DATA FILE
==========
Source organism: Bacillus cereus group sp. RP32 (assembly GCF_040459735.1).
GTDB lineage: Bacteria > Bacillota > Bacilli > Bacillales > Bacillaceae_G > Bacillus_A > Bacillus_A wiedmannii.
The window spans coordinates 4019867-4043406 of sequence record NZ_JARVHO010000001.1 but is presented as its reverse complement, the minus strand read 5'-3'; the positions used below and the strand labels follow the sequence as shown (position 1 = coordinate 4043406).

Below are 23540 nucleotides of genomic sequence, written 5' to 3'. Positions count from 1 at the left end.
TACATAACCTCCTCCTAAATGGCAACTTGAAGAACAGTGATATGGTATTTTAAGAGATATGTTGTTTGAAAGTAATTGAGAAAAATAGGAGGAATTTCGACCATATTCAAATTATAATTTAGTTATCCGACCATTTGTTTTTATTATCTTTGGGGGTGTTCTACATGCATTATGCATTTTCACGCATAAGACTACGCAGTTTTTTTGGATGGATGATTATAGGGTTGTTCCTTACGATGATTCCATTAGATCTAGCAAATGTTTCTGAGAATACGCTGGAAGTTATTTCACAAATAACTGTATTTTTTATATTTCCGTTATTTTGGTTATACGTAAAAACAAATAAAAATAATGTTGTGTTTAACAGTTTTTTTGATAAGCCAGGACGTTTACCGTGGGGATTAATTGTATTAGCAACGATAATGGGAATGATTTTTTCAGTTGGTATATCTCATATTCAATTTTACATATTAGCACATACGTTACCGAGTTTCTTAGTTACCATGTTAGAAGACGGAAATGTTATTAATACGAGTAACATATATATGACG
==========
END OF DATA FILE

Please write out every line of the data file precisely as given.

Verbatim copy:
Source organism: Bacillus cereus group sp. RP32 (assembly GCF_040459735.1).
GTDB lineage: Bacteria > Bacillota > Bacilli > Bacillales > Bacillaceae_G > Bacillus_A > Bacillus_A wiedmannii.
The window spans coordinates 4019867-4043406 of sequence record NZ_JARVHO010000001.1 but is presented as its reverse complement, the minus strand read 5'-3'; the positions used below and the strand labels follow the sequence as shown (position 1 = coordinate 4043406).

Below are 23540 nucleotides of genomic sequence, written 5' to 3'. Positions count from 1 at the left end.
TACATAACCTCCTCCTAAATGGCAACTTGAAGAACAGTGATATGGTATTTTAAGAGATATGTTGTTTGAAAGTAATTGAGAAAAATAGGAGGAATTTCGACCATATTCAAATTATAATTTAGTTATCCGACCATTTGTTTTTATTATCTTTGGGGGTGTTCTACATGCATTATGCATTTTCACGCATAAGACTACGCAGTTTTTTTGGATGGATGATTATAGGGTTGTTCCTTACGATGATTCCATTAGATCTAGCAAATGTTTCTGAGAATACGCTGGAAGTTATTTCACAAATAACTGTATTTTTTATATTTCCGTTATTTTGGTTATACGTAAAAACAAATAAAAATAATGTTGTGTTTAACAGTTTTTTTGATAAGCCAGGACGTTTACCGTGGGGATTAATTGTATTAGCAACGATAATGGGAATGATTTTTTCAGTTGGTATATCTCATATTCAATTTTACATATTAGCACATACGTTACCGAGTTTCTTAGTTACCATGTTAGAAGACGGAAATGTTATTAATACGAGTAACATATATATGACG